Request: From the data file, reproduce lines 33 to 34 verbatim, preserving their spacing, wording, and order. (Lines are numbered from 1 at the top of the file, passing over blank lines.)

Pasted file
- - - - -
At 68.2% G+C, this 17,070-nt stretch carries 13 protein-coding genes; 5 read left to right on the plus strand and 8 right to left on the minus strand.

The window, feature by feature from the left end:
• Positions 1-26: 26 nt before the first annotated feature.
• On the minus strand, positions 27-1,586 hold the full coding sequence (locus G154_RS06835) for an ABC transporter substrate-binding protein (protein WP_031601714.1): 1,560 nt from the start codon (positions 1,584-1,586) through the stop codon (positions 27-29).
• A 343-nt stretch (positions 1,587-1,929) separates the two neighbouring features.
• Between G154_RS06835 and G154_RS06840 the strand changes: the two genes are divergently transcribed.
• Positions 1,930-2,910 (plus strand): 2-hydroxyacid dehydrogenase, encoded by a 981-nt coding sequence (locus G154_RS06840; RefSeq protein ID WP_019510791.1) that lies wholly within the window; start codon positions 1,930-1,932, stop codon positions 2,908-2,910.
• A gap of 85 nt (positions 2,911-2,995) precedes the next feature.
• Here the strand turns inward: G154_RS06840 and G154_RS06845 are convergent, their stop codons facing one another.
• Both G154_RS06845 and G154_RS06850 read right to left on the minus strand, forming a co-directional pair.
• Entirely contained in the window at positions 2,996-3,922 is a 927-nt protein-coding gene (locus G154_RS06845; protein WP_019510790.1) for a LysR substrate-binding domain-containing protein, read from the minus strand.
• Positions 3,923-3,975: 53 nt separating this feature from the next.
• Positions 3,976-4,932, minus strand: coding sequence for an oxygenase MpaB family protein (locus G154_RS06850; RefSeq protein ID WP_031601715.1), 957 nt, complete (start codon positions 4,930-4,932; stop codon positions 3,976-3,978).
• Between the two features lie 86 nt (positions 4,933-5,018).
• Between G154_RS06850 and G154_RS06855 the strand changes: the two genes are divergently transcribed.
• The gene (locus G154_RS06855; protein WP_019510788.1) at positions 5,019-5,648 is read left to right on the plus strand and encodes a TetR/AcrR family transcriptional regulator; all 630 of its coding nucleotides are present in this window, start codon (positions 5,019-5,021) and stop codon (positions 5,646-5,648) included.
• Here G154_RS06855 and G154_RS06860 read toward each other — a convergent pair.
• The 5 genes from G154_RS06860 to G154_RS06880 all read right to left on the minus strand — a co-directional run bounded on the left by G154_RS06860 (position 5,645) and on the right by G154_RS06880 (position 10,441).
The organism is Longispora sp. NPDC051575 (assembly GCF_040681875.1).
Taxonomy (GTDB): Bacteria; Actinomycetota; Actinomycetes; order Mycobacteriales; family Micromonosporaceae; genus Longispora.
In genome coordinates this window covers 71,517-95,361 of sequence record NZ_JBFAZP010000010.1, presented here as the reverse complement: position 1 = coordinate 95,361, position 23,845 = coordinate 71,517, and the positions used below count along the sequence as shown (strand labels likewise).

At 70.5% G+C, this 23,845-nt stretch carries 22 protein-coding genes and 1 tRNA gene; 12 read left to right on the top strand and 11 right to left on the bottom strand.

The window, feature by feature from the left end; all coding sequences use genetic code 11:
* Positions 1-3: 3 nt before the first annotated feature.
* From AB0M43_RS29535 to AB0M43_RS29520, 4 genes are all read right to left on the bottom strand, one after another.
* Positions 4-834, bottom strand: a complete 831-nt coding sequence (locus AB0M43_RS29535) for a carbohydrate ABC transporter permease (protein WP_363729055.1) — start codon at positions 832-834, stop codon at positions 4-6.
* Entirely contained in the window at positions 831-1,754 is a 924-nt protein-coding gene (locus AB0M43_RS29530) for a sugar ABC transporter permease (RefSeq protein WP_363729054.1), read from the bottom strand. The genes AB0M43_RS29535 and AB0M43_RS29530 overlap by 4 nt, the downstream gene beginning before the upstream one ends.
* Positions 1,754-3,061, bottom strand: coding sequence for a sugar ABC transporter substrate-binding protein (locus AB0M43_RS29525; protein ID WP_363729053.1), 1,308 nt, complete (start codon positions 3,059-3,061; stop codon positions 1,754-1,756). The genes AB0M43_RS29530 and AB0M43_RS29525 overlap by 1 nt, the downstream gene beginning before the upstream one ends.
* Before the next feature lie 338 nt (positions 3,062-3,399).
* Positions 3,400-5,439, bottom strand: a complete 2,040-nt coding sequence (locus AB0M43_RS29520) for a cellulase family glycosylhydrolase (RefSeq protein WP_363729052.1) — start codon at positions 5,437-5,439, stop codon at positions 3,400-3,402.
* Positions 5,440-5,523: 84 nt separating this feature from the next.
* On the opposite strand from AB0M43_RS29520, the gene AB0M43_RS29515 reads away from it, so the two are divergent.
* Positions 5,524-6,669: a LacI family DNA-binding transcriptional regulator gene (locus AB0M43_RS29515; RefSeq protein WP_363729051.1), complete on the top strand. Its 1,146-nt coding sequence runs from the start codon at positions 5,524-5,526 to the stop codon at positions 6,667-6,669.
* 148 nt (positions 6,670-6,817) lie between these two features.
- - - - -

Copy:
* Positions 5,524-6,669: a LacI family DNA-binding transcriptional regulator gene (locus AB0M43_RS29515; RefSeq protein WP_363729051.1), complete on the top strand. Its 1,146-nt coding sequence runs from the start codon at positions 5,524-5,526 to the stop codon at positions 6,667-6,669.
* 148 nt (positions 6,670-6,817) lie between these two features.